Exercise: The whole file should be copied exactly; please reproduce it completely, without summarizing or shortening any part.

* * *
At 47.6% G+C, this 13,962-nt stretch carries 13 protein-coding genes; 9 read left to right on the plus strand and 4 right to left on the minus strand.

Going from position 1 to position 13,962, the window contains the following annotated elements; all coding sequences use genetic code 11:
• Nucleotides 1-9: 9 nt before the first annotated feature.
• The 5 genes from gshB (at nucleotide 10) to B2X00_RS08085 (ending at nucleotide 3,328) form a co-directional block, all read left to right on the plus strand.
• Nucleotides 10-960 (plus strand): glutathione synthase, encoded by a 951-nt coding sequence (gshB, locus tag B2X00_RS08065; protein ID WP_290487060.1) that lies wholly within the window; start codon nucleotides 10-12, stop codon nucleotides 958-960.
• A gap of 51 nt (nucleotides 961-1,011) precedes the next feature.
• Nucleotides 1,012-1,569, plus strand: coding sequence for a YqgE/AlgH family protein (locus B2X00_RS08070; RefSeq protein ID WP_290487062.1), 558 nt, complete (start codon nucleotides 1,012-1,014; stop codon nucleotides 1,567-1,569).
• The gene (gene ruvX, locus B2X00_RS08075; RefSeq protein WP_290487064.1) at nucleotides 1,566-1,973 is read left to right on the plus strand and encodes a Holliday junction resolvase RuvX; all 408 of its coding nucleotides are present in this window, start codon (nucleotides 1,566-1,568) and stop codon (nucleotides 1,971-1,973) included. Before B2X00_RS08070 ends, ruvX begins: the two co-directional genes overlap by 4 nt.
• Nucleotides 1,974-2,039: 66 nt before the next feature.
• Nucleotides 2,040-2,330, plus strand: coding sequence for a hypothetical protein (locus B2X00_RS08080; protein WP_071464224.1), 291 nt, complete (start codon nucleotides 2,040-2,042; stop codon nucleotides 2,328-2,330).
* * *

At 47.6% G+C, this 13,962-nt stretch carries 13 protein-coding genes; 9 read left to right on the plus strand and 4 right to left on the minus strand.

Going from position 1 to position 13,962, the window contains the following annotated elements; all coding sequences use genetic code 11:
• Nucleotides 1-9: 9 nt before the first annotated feature.
• The 5 genes from gshB (at nucleotide 10) to B2X00_RS08085 (ending at nucleotide 3,328) form a co-directional block, all read left to right on the plus strand.
• Nucleotides 10-960 (plus strand): glutathione synthase, encoded by a 951-nt coding sequence (gshB, locus tag B2X00_RS08065; protein ID WP_290487060.1) that lies wholly within the window; start codon nucleotides 10-12, stop codon nucleotides 958-960.
• A gap of 51 nt (nucleotides 961-1,011) precedes the next feature.
• Nucleotides 1,012-1,569, plus strand: coding sequence for a YqgE/AlgH family protein (locus B2X00_RS08070; RefSeq protein ID WP_290487062.1), 558 nt, complete (start codon nucleotides 1,012-1,014; stop codon nucleotides 1,567-1,569).
• The gene (gene ruvX, locus B2X00_RS08075; RefSeq protein WP_290487064.1) at nucleotides 1,566-1,973 is read left to right on the plus strand and encodes a Holliday junction resolvase RuvX; all 408 of its coding nucleotides are present in this window, start codon (nucleotides 1,566-1,568) and stop codon (nucleotides 1,971-1,973) included. Before B2X00_RS08070 ends, ruvX begins: the two co-directional genes overlap by 4 nt.
• Nucleotides 1,974-2,039: 66 nt before the next feature.
• Nucleotides 2,040-2,330, plus strand: coding sequence for a hypothetical protein (locus B2X00_RS08080; protein WP_071464224.1), 291 nt, complete (start codon nucleotides 2,040-2,042; stop codon nucleotides 2,328-2,330).